Practice manager overwhelmed by new leadership role

What is expected in a PM role? It’s up to senior management to define it

A veterinary practice manager writes:

I was promoted to practice manager about 6 months ago. I have been with this employer for less than 12 months in total, so I’m pretty stoked about getting this promotion!
We’re an established group of practices, and each location has a PM. The requirements of the role are the same for everyone, so I’m not sure why I’m finding it quite difficult to fit into this new role and the expectations.

I feel like I have a pretty good grasp of most admin-related things, so I don’t think it’s my lack of experience in performing the actual tasks that’s the problem.

The expectation to be available all the time and solve every problem in the practice is too much. I get phone calls at all hours of the day and night about the malfunctioning alarm system. Last week I was woken up three times by the security company because the alarm had gone off. Sometimes I even have to drive to the practice to see what has set off the alarm.

I was talking to a vet tech in the staff room about how I was really tired that morning and didn’t feel like coming to work (I had worked an extra couple of shifts on the weekend), and one of the senior managers overheard the conversation. He approached me afterwards and said that it wasn’t OK for me to talk about being tired because it’s negative, and I’m in a leadership position.

The week prior to that, management had organized a team-building event, and I said I couldn’t attend. I was told that even though it’s not compulsory, as a practice manager, I should really be there.

It just seems that in addition to my new tasks as a practice manager, there are a whole bunch of ‘rules’ and responsibilities that no one tells you about. Am I being unreasonable?

Yes, you are. Well. Going to the practice at 3 a.m. in search of a potential robber is a bit much, but the rest would certainly be within my expectations.

You do bring up a valid point though when you say “there are a whole bunch of rules and responsibilities that no one tells you about.” That comes down to two things: leadership and expectations.

Leadership

This is such a completely overused term that if you asked 100 PMs what it meant, each one would give you a different explanation. There is probably a line in your new job description, somewhere toward the end of your duties, that says something to the effect of, “exhibits leadership skills.” Most of the time, it’s up to you to know what leadership skills are.

Sure, there are a bunch of skills that everyone agrees need to be exhibited by a leader, but there is a range of characteristics that are less commonly cited, may not be required by your employer or even expected of someone with your level of experience, who is new to the role.

For me, a positive attitude is a non-negotiable characteristic of a leader, so I agree with your manager about not whining to your colleagues about being tired and especially about not wanting to be at work.

The difference between doing this a vet tech versus doing it as a PM is this: when you are a ‘leader,’ people look to you for guidance and even base their actions on yours. The saying goes, “Your team will copy 80 percent of everything you do wrong and only 20 percent of everything you do well.” I don’t know about the exact statistics, but I do agree with the premise. You complaining once about not wanting to be at work will somehow turn into five people complaining three times each, and that’s just the following week!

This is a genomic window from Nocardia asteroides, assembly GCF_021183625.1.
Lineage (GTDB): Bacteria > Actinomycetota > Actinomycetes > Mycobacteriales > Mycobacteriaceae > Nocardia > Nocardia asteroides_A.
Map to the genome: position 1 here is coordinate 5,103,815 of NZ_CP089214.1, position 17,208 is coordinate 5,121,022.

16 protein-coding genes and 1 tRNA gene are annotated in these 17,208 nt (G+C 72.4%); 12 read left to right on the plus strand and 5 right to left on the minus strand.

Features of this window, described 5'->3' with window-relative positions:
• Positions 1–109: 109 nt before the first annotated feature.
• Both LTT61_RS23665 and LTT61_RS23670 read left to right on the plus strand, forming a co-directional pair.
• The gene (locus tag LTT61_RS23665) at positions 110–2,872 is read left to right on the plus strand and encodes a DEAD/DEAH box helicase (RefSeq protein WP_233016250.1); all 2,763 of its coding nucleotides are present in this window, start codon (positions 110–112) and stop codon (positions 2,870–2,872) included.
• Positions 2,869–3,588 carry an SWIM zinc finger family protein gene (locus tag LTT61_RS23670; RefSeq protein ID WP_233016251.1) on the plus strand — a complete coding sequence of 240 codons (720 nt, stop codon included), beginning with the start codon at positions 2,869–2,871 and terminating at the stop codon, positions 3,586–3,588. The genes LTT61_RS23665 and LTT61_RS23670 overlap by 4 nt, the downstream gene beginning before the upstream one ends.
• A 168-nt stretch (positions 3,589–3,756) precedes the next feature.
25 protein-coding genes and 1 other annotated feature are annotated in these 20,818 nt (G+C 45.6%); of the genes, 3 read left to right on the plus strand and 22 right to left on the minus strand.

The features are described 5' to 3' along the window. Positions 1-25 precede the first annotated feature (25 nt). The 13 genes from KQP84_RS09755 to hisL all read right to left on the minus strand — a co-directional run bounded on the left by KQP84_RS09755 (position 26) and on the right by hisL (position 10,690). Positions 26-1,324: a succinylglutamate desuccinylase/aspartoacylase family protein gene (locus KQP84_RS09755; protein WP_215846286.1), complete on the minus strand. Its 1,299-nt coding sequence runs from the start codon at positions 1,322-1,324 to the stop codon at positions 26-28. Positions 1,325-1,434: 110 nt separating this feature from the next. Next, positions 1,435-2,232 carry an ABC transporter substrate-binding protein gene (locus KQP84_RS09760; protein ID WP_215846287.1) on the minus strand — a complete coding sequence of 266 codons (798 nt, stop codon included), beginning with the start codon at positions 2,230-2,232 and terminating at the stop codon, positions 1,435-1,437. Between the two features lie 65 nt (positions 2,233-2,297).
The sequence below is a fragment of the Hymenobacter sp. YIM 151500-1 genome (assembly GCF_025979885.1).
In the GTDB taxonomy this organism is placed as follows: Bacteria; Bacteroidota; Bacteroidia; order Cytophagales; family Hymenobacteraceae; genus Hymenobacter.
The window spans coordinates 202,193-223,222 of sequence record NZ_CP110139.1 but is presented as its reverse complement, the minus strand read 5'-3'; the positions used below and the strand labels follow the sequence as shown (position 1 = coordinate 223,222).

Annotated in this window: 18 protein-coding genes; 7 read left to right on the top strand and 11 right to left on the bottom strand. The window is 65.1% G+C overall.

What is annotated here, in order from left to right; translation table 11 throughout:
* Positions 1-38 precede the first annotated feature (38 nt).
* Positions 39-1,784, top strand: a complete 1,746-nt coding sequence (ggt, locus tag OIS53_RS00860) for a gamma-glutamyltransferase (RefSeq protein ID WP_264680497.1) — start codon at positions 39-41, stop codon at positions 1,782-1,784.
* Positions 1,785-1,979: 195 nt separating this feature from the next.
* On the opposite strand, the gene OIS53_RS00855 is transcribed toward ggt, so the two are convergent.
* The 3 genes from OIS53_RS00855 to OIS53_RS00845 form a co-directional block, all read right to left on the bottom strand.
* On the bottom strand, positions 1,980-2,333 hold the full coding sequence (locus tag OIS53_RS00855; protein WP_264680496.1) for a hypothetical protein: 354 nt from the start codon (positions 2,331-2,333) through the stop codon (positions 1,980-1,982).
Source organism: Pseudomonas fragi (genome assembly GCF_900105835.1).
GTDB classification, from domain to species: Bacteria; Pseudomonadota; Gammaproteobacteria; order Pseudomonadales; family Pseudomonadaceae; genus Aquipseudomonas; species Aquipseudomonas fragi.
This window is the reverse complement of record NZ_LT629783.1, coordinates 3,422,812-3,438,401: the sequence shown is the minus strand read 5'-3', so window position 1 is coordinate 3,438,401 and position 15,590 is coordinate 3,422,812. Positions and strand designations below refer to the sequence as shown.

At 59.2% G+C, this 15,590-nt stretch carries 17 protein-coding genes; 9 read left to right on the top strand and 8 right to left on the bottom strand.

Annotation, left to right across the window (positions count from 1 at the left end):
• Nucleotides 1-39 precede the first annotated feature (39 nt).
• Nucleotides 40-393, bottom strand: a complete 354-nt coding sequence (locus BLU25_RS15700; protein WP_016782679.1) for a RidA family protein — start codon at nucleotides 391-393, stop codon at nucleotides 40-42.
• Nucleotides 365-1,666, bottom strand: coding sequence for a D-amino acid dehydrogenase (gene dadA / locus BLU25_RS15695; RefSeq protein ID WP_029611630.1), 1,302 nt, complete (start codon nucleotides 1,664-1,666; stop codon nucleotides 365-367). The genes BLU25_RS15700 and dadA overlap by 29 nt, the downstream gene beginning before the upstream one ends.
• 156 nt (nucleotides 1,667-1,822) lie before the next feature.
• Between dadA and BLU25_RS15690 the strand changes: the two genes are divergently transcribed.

Regarding you not going to a team-building event, I don’t think that’s such a big deal if you miss out once in a while. However, I agree with your manager about this one as well — constantly missing out on this out­-of­-work time with your team will cost you in the long run.

You may have heard the saying, “You should have a better relationship with each team member, than they do among themselves.”
Why? Well, because you want them to come to you first, not go to each other. When that receptionist is thinking about resigning, you don’t want her speaking to everyone else on the team about how ABC Clinic has become a horrible place to work. You want her to come to you first, so you can do damage control early and minimize the effect her departure has on your team and operations.

Expectations

Since you are new to the role and because the definition of ‘leadership’ can carry some ambiguity, your employer should have had a long discussion with you about their expectations of you as a leader.

That may start off with the broader leadership skills they expect, such as ‘a positive attitude,’ with an explanation of why that’s important and how you can display a positive attitude. They should also cover what’s considered a negative attitude, and what the appropriate communication channels are if you do want to air your grievances.

It sounds like there are some logistical considerations as well, that fall a little outside the ‘leadership skills’ conversation, such as who is expected to come to the practice in the middle of the night if the alarm goes off.

It’s Not Too Late

My advice would be to sit down with your employer and explain that since this is your first leadership position, you are experiencing some challenges and would like to work with them to find a solution. 
I suggest you ask for additional leadership training, whether that is internal or external. Internally, they may be able to give you a mentor, almost like a leadership coach, who you can speak to on a regular basis to discuss some of these ‘softer’ skills. 
Externally, there are lots of great leadership courses, ranging from one-day workshops, to year­long programs. I would highly encourage you to seek out one that suits you, and attend!


Want to submit a HR question of your own? Send it to hr@consultmates.com.

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